A pre-Siri prototype before the iPhone.
In his dealing with Jobs, Cheyer learned that the tech icon never shied away from sharing his opinions.
"Even the very first day we got into — not an argument — but he's like, 'Well what would you do in this case?' and I gave an answer, he's like, 'No! No! No! Why?' And so we were going at it on our very first meeting," remembers Cheyer.
Though he was insistent on being heard, Jobs would also respect a well-thought out opinion.
"If you had the right ideas and foundation to back up your perspective, he was always open to to hearing other ideas and thinking maybe he's not right," says Cheyer. "And that's the thing I love most about him. If you couldn't back up your assertion, he would dismiss you as a fool or something like that, but he was always open to hearing another idea and to learning from that."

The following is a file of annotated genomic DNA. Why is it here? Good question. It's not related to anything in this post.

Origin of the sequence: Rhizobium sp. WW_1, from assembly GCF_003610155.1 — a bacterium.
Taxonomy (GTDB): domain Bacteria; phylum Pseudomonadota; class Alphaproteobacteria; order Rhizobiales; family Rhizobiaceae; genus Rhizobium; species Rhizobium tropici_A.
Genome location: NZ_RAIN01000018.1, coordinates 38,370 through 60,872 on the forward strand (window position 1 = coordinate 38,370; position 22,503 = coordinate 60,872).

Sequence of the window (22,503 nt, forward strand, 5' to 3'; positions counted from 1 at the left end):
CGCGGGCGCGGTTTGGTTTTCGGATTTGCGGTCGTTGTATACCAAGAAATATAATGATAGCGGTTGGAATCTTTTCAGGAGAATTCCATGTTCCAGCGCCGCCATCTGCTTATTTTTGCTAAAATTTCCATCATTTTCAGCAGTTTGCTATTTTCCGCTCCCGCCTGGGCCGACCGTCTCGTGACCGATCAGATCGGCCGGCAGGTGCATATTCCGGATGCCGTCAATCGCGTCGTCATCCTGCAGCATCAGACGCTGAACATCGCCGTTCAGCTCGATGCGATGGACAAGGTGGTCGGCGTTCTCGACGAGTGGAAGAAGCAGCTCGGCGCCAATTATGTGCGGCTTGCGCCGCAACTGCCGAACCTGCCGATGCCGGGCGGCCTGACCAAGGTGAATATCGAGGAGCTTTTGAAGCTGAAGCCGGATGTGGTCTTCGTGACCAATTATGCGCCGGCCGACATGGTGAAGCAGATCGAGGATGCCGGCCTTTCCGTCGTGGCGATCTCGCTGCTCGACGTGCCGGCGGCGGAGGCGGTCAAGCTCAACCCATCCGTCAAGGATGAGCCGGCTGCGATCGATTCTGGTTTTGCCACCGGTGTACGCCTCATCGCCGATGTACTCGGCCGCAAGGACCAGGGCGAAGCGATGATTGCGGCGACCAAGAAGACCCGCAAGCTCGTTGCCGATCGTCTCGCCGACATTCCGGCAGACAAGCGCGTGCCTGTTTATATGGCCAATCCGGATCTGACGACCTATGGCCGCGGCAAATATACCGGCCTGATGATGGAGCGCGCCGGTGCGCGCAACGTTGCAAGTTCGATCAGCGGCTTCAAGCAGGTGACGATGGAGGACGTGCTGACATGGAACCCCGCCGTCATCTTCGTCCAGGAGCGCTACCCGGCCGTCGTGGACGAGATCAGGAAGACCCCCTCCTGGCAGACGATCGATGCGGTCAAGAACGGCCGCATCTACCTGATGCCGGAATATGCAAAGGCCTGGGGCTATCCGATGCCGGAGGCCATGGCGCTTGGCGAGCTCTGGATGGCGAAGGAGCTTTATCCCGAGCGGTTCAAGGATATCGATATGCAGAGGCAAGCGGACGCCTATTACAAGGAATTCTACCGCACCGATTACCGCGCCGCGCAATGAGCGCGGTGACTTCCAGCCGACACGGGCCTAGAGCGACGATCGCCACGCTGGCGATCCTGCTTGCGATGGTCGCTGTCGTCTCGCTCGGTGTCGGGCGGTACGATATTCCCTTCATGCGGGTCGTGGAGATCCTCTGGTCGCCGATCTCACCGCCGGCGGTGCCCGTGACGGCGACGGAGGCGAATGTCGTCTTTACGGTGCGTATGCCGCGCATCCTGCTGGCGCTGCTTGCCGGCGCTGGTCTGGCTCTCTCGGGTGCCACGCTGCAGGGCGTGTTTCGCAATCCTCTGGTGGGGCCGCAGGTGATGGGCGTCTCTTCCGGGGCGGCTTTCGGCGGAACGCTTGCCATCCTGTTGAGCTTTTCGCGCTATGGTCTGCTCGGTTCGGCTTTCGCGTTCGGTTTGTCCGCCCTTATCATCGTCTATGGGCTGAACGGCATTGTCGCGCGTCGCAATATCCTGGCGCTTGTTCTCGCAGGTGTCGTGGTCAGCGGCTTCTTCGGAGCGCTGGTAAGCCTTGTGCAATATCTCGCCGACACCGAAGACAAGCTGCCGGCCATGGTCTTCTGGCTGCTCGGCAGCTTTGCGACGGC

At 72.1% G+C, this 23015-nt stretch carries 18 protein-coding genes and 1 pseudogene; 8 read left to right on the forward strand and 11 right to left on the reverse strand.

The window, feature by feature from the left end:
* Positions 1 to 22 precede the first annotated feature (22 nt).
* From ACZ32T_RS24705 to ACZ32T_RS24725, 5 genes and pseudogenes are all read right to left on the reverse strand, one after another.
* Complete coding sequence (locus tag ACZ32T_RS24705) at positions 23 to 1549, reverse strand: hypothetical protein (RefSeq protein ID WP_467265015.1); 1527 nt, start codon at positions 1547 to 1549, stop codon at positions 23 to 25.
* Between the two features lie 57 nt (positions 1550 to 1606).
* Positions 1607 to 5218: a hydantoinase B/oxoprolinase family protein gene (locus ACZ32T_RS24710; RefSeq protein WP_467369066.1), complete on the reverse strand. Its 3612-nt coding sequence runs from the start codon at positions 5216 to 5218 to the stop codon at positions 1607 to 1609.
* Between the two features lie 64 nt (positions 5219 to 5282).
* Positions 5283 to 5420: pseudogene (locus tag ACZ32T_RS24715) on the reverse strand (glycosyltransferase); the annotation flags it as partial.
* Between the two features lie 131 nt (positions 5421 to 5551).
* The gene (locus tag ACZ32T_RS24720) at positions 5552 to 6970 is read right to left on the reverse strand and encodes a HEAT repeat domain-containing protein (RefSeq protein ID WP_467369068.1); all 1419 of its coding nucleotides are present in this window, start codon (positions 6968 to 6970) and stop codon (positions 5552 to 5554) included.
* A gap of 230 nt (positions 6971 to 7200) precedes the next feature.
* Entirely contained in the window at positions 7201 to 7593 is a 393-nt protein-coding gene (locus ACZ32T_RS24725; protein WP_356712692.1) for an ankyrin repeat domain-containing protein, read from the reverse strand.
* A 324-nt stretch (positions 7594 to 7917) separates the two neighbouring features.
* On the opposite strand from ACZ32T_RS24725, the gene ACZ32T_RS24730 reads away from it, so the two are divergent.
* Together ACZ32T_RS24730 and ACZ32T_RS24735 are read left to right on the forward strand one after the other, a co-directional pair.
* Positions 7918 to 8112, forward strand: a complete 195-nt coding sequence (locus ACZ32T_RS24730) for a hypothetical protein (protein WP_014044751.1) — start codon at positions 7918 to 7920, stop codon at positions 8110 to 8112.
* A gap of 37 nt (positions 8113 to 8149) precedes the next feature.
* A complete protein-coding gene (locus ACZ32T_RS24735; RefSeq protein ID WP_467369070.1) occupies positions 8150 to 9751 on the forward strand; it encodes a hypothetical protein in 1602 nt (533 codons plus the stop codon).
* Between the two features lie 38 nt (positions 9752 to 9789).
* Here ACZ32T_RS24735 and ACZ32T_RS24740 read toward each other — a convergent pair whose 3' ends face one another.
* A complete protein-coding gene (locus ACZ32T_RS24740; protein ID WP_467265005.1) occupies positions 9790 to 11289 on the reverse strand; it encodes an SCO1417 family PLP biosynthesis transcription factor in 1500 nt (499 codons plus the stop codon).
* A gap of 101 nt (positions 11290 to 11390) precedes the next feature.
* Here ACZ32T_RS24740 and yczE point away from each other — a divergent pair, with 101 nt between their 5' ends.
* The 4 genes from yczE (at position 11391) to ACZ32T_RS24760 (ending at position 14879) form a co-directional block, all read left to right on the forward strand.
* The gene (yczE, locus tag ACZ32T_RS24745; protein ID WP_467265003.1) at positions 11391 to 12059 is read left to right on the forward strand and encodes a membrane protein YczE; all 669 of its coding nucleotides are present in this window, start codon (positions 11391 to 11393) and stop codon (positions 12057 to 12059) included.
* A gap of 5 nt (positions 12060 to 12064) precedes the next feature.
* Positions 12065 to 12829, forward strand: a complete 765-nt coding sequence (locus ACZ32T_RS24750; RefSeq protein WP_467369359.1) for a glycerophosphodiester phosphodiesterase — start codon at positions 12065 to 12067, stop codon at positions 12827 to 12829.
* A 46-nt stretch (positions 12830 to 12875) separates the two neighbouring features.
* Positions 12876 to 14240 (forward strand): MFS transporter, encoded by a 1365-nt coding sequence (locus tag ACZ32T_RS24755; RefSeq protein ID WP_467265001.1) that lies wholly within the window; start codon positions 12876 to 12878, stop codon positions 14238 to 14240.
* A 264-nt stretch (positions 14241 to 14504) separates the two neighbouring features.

Siri launched on the iPhone on October 4, 2011. Jobs died the next day.
Working with Jobs had an impact on Cheyer.
"My impression was that he was absolutely filled with passion, and a determination and a fire like I've never seen. And I remember thinking, he's a billionaire, he's already transformed a few industries — music and movies and computing — you know, he could he could relax a little bit, and there wasn't anything relaxed about him. He was desperate to be right and to advance and to learn and I loved it," says Cheyer.
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